BRIEF DESCRIPTION

[0005] The following introduction is intended to introduce the reader to the detailed description to follow and not to limit or define the claims.

[0006] Spacers between membranes in electro-separation systems represent the flow paths of a de-mineralized (alternatively called feed or dilute) stream and a concentrate (alternatively called the brine stream) stream. These spacers are typically made of low density polyethylene or similar material and are arranged in the membrane stack so that all of the demineralized streams are hydraulically grouped together and all the concentrate streams are grouped together. A repeating section called a cell pair is formed consisting of a cation exchange membrane, demineralized water flow spacer, anion transfer membrane and concentrate water flow spacer. This specification describes a new design for spacers and cell pairs and methods for defining flow areas against membranes and compartmentalizing cell pairs. The designs and methods are useful, for example, for dialysis and electrodialysis including variants such as electrodialysis reversal, reverse electrodialysis, donnan dialysis and electro-deionization.

[0007] This specification describes a spacer having an upper surface and a lower surface. The upper surface has a raised perimeter surrounding a membrane supporting section. The spacer has one or more protrusions and one or more recesses outside of the membrane supporting section. The raised perimeter may be, or may include, a protrusion or recess. The protrusions and recesses are configured such that the one or more protrusions of a first spacer fit into one or more recesses of a second spacer with the same protrusions and recesses stacked against the first spacer to form a water seal. Optionally, there may be an interference or snap fit between a recess and a protrusion. A stack may be made by placing a plurality of spacers one on top of each other with membranes placed on the membrane supporting sections located between spacers. In an embodiment, the bottom of an upper spacer rests on the raised perimeter of a lower spacer. Optionally, additional sealing materials may be provided with the spacers, in separate gaskets, or injected into the stack.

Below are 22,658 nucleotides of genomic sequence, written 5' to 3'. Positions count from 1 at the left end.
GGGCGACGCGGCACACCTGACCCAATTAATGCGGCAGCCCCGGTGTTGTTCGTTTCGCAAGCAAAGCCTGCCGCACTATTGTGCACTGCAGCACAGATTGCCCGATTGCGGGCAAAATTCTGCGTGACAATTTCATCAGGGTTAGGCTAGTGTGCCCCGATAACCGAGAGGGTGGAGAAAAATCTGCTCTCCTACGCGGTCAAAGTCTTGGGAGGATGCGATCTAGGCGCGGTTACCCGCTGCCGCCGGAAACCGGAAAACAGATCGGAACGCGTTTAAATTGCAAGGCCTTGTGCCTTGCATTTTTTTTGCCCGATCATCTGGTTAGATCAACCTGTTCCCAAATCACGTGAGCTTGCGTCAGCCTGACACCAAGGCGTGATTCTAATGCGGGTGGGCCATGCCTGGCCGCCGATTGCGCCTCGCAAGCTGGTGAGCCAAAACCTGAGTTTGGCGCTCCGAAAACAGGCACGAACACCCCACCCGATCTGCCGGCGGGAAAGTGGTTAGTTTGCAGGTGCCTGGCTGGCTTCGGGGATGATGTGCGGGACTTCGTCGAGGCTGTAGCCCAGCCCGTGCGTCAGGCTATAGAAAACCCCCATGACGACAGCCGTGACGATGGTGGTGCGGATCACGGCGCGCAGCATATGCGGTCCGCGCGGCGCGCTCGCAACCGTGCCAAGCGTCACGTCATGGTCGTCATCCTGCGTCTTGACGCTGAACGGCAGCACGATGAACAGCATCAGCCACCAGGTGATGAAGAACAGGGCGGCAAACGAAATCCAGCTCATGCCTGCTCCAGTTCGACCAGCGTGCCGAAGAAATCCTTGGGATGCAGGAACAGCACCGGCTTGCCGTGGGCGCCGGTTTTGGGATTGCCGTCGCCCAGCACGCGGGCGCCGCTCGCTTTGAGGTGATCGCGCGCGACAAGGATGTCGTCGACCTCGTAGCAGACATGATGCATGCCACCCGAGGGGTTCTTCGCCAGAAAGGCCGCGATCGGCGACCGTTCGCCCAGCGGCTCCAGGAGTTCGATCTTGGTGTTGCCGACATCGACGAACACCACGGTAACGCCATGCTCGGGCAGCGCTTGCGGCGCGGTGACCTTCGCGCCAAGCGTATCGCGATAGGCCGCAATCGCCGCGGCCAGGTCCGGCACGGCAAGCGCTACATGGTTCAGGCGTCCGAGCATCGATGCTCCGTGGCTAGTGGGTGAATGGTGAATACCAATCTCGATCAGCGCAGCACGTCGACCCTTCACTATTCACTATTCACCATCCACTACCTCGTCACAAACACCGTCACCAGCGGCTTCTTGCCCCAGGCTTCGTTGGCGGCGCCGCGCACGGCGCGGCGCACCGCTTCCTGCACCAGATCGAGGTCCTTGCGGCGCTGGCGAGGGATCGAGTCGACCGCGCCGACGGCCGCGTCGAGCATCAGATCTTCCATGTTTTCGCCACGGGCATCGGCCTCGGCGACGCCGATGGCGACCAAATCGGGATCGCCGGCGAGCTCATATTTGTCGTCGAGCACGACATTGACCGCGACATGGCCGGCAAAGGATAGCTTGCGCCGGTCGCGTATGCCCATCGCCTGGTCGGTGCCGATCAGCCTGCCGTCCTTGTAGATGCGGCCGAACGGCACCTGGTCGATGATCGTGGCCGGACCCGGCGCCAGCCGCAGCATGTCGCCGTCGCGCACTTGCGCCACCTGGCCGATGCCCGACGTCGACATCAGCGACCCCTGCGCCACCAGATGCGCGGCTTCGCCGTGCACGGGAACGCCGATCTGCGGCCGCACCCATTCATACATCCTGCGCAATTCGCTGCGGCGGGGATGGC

[0008] This specification also describes a spacer having at least one hole extending from an edge of the spacer to an interior of a flow field within the spacer. This hole may be used, for example, to extract a water sample from the flow filed or to insert a probe, sensor or imaging device into the flow filed. The hole may be plugged when not being used or may be attached to a sampling port through a valve.

BRIEF DESCRIPTION OF THE FIGURES

[0009] FIG. 1 shows a schematic cross section of an electrodialyis stack.

[0010] FIG. 2A shows a top view of a flat spacer.

[0011] FIG. 2B shows a side view of the flat spacer.

[0012] FIG. 3 is a conceptual edge view drawing of a first spacer with a raised perimeter and cooperating protrusions and recesses.

[0013] FIG. 4 is a conceptual isometric view of the spacer of FIG. 3.

[0014] FIG. 5A is an isometric view of a second spacer with a raised perimeter and cooperating protrusions and recesses.

[0015] FIG. 5B is an isometric view of a third spacer with a raised perimeter and cooperating protrusions and recesses.

[0016] FIGS. 6A-1 and 6A-2 are enlarged views of parts of the spacer of FIG. 5A.

[0017] FIGS. 6B-1 and 6B-2 are enlarged views of parts of the spacer of FIG. 5B.

[0018] FIG. 7 is an isometric exploded view of an assembly of three of the spacers of FIG. 5A and three membranes.

[0019] FIG. 8 is an enlarged view of a pluggable hole in a spacer of FIG. 5A.

[0020] FIG. 9 shows a plan view of a 90 degree rotatable spacer.

[0021] FIG. 10 shows a plan view of a 180 degree rotatable spacer.

[0022] FIGS. 11 and 12 show plan and side views of an alternative spacer with a finger-like sealing surface.

[0023] FIGS. 13 and 14 show plan and side views of an alternative spacer having a rib form sealing surface.

[0024] FIG. 15 shows an alternative spacer with a lateral or horizontal snap fit.